Climate change is a significant and emerging threat to public health and changes the way nations look at protecting vulnerable populations.
An expert on climate change, Dr Jane Olwoch says there are two ways to lessen the impact of climate change to our health. "On a global scale, mitigation is very important not only for companies or governments. We must make sure that all of us live a lifestyle that leads to a decrease in greenhouse gases because in the end this will reduce the speed at which climate change is happening and also in the end will reduce the impact of health," she says.
Climate change affects the fundamental requirements for health, such as clean air, safe drinking water, sufficient food and secure shelter. "We need to make sure that we improve our awareness on climate and disease relationship and we to improve severance of diseases so that when control programmes take place, they take place in the right locations," says Olwoch.
She also says that lessening the impact of climate change on health will go hand in hand with economic development, because most of the diseases are related to poverty and underdevelopment.
"We need to make sure that we improve our awareness on climate and disease relationship and we to improve severance of diseases so that when control programmes take place, they take place in the right locations."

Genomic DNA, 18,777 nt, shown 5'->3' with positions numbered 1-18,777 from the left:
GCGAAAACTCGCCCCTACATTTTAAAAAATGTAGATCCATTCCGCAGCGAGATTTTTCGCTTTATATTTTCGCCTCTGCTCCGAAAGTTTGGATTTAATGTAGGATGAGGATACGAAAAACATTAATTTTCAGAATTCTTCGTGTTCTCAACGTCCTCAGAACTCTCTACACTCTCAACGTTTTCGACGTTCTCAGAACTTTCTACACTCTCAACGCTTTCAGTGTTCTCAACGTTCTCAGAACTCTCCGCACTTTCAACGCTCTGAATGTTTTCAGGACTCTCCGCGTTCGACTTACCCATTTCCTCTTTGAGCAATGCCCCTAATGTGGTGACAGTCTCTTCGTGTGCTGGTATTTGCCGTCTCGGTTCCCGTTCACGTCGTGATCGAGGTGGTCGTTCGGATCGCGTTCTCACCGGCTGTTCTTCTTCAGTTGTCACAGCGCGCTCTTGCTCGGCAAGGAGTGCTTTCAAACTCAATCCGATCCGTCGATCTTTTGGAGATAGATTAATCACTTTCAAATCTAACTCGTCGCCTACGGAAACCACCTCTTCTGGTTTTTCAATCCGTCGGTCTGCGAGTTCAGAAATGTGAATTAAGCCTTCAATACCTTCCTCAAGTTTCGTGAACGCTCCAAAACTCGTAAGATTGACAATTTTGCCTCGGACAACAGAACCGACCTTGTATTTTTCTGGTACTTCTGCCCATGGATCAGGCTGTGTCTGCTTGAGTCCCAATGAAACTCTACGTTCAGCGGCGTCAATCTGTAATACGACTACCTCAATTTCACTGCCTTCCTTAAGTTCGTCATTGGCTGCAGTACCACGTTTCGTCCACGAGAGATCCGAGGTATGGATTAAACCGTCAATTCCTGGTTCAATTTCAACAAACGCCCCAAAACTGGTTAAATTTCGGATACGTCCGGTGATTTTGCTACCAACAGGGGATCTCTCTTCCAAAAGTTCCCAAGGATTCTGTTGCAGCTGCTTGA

Health impacts can be expected from increased temperatures and changes in rainfall patterns, including an increase in the occurrence of strokes, skin rashes, dehydration and the incidence of non-melanoma skin cancers. "Climate change may also bring about indirect health impacts such as an increase in the incidence of water-borne diseases," says Olwoch.
Another threat is the possible increase of vector borne diseases in some areas caused by blood sucking insects such as mosquitoes, fleas, lice, biting flies and bugs. She says however that some effects of climate change on health would be beneficial. For example, heavy rains could wash away mosquito eggs and larvae and lessen malaria incidences.
The United Nations Climate Change conference (COP 17) will be held in Durban South Africa from November 28 - December 9.